Busman John’s Virtual Bus Rally

Of the many casualties of the Covid-19 lockdown in 2020, the one that I have missed most this year is the opportunity to drive at various bus rallies and running days. Some organisations have run a virtual event instead, so here’s mine!

There are many buses I have driven or have seen that I would like to invite to my Virtual Bus Rally but I’ve narrowed it down to this selection. The captions describe my reasons for inviting them to my event.

Driving the 300 heritage service to Lynmouth

There are a handful of timetabled services and tourist operations in the UK which use heritage vehicles for a certain number of days. This summer I’ve had the chance to drive for one of them in Somerset.

Earlier this year I was invited by Steve Morris at Quantock Heritage to join the driver roster for his 300 service from Minehead to Lynmouth. At the time I had very little heritage driving work lined up so I agreed and signed up for a series of Wednesdays during the summer holidays. This was of course done with the knowledge and blessing of my full time employer Bakers Dolphin, as workloads are always lighter during the school holidays.

In a nutshell, the service runs two return journeys every weekday throughout the school summer holidays. It operates from outside the WSR railway station on Minehead seafront and ends in the car/coach park next to the Lyndale Tearooms in Lynmouth. The route goes through Minehead town centre, picking up outside the Co-op by request and then continues out of town to join up with the A39 to Lynmouth. As it is a timetabled public service, the 300 picks up and sets down at any of the bus stops along the route and is used by tourists mostly, including a good number of hikers heading for the high ground of Exmoor.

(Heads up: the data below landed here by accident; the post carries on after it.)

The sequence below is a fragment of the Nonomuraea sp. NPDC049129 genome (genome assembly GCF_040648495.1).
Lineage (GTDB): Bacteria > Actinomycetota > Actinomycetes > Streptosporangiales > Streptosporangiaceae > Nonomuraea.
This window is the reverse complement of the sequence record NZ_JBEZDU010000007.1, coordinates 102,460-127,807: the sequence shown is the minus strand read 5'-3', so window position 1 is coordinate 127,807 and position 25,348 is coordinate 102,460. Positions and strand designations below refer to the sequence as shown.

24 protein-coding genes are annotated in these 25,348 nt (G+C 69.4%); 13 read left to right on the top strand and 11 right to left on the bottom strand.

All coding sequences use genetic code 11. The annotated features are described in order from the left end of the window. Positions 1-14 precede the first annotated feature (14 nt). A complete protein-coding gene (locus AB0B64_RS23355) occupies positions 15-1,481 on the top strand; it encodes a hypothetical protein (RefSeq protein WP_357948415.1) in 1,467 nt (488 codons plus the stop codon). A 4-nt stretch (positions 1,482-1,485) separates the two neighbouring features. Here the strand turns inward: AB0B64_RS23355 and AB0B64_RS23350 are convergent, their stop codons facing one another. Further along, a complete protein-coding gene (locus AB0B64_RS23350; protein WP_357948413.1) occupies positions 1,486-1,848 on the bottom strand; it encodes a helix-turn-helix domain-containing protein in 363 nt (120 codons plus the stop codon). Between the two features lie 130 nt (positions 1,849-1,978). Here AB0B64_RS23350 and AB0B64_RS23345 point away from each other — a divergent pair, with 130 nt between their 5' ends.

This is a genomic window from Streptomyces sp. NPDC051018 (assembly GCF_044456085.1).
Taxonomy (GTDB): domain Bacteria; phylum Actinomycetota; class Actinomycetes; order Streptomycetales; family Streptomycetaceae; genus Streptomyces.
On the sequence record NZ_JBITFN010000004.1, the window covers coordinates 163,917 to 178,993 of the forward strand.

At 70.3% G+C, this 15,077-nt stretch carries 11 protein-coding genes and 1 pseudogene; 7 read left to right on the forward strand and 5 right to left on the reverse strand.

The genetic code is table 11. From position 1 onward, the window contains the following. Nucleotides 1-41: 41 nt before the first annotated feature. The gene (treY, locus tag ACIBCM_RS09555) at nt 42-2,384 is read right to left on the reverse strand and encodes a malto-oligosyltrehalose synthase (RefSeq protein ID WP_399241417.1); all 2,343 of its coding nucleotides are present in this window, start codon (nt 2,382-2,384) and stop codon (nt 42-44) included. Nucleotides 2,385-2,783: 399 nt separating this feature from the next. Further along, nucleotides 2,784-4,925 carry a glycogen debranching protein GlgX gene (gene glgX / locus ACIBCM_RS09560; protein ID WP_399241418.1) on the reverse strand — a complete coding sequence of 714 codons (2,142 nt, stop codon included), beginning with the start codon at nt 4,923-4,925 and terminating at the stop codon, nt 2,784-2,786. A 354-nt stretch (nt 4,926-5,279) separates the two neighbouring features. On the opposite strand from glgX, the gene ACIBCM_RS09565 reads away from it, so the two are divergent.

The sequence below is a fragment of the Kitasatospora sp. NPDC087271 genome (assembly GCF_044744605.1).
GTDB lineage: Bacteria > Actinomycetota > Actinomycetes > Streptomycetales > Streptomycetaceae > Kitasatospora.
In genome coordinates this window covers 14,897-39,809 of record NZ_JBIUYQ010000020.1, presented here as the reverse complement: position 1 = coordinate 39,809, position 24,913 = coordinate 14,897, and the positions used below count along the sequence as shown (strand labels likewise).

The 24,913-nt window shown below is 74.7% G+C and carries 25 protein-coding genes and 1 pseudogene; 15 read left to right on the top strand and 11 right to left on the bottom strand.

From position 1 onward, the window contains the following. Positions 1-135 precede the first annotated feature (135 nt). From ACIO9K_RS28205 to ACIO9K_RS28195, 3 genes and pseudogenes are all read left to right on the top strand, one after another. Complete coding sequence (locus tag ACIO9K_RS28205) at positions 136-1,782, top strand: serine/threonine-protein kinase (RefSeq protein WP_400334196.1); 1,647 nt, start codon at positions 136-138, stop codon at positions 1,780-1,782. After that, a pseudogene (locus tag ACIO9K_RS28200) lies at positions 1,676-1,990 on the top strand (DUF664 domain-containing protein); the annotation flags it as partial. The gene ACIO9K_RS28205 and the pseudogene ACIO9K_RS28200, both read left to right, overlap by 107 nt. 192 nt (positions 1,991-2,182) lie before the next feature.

Quantock Heritage is able to use non-compliant (step entrance) heritage vehicles on this route because the DDA (Disability Discrimination Act 2005) rules have an exemption allowing a non-compliant vehicle to be used on up to 20 days per vehicle in a year. There are three single deck buses available for use so the summer period is amply covered.

The bus I used on all but one of my turns was newly-restored Birmingham City Transport 2257 (JOJ257), a 1950 Leyland Tiger PS2 with a 34-seat front entrance Weymann body. An interesting history of this batch of BCT saloons is on this Classic Buses web page.

On my first turn I was accompanied by Steve so that he could show me the ropes and we met at a farm on the outskirts of Minehead where the bus is outstationed. The bus is a testament to the skills of Steve and Andrew at Quantock who, together with an experienced joiner who was brought in especially, transformed this former tow bus from a gutted wreck into the smart vehicle pictured above.

For most of its former career 2257 was a ‘One Man Operated’ bus and this continues today, with a Setright ticket machine mounted on a plinth beside the driver. The bulkhead behind the driver’s seat has been cut away to provide access to the saloon and so that the passengers can communicate with the driver.

With all checks done and opening numbers written on the waybill, we set off for Minehead seafront. I used the journey to get used to driving the bus. I found that it was very similar to most of the PD2 and PS2 buses that I’ve driven before, including the rather heavy steering (compared to a Bristol L, for instance). The 9.8 litre Leyland O.600 engine tends to ‘hunt’ noticeably, which was my only gripe. This makes it difficult to drive smoothly at low engine revs because the engine speed is not constant but rises and falls rythmically.